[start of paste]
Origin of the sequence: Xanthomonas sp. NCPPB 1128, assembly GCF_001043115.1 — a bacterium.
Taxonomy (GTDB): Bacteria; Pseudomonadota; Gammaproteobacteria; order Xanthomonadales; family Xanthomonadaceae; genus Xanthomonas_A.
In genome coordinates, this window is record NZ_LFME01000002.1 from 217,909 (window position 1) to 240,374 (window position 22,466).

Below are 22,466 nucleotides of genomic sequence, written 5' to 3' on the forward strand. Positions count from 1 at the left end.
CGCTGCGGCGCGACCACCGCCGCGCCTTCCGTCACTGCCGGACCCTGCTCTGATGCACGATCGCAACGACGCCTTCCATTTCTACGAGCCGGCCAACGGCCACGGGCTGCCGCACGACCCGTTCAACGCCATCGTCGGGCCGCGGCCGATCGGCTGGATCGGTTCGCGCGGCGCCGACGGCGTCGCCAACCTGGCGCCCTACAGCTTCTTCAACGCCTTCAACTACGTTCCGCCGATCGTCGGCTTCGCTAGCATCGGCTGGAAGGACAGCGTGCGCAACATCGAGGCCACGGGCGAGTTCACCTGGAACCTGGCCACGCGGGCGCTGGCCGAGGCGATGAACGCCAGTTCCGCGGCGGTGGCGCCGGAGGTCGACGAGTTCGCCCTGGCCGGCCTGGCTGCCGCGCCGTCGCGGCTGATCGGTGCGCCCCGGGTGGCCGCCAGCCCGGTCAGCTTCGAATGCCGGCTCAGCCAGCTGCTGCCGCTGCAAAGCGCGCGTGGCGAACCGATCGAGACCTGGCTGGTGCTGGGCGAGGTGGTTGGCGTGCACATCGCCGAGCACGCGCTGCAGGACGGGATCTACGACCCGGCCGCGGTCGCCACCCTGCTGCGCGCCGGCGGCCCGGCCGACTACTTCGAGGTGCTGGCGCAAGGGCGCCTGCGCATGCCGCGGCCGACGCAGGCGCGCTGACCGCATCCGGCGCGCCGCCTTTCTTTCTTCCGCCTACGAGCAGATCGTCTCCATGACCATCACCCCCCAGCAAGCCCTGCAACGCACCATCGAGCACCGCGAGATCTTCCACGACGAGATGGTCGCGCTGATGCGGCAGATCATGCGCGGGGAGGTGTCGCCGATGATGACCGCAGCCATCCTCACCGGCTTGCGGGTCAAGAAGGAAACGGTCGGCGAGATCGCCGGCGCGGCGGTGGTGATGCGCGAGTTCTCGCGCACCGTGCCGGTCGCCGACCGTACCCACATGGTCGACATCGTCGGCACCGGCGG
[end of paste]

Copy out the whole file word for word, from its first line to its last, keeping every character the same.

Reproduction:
Origin of the sequence: Xanthomonas sp. NCPPB 1128, assembly GCF_001043115.1 — a bacterium.
Taxonomy (GTDB): Bacteria; Pseudomonadota; Gammaproteobacteria; order Xanthomonadales; family Xanthomonadaceae; genus Xanthomonas_A.
In genome coordinates, this window is record NZ_LFME01000002.1 from 217,909 (window position 1) to 240,374 (window position 22,466).

Below are 22,466 nucleotides of genomic sequence, written 5' to 3' on the forward strand. Positions count from 1 at the left end.
CGCTGCGGCGCGACCACCGCCGCGCCTTCCGTCACTGCCGGACCCTGCTCTGATGCACGATCGCAACGACGCCTTCCATTTCTACGAGCCGGCCAACGGCCACGGGCTGCCGCACGACCCGTTCAACGCCATCGTCGGGCCGCGGCCGATCGGCTGGATCGGTTCGCGCGGCGCCGACGGCGTCGCCAACCTGGCGCCCTACAGCTTCTTCAACGCCTTCAACTACGTTCCGCCGATCGTCGGCTTCGCTAGCATCGGCTGGAAGGACAGCGTGCGCAACATCGAGGCCACGGGCGAGTTCACCTGGAACCTGGCCACGCGGGCGCTGGCCGAGGCGATGAACGCCAGTTCCGCGGCGGTGGCGCCGGAGGTCGACGAGTTCGCCCTGGCCGGCCTGGCTGCCGCGCCGTCGCGGCTGATCGGTGCGCCCCGGGTGGCCGCCAGCCCGGTCAGCTTCGAATGCCGGCTCAGCCAGCTGCTGCCGCTGCAAAGCGCGCGTGGCGAACCGATCGAGACCTGGCTGGTGCTGGGCGAGGTGGTTGGCGTGCACATCGCCGAGCACGCGCTGCAGGACGGGATCTACGACCCGGCCGCGGTCGCCACCCTGCTGCGCGCCGGCGGCCCGGCCGACTACTTCGAGGTGCTGGCGCAAGGGCGCCTGCGCATGCCGCGGCCGACGCAGGCGCGCTGACCGCATCCGGCGCGCCGCCTTTCTTTCTTCCGCCTACGAGCAGATCGTCTCCATGACCATCACCCCCCAGCAAGCCCTGCAACGCACCATCGAGCACCGCGAGATCTTCCACGACGAGATGGTCGCGCTGATGCGGCAGATCATGCGCGGGGAGGTGTCGCCGATGATGACCGCAGCCATCCTCACCGGCTTGCGGGTCAAGAAGGAAACGGTCGGCGAGATCGCCGGCGCGGCGGTGGTGATGCGCGAGTTCTCGCGCACCGTGCCGGTCGCCGACCGTACCCACATGGTCGACATCGTCGGCACCGGCGG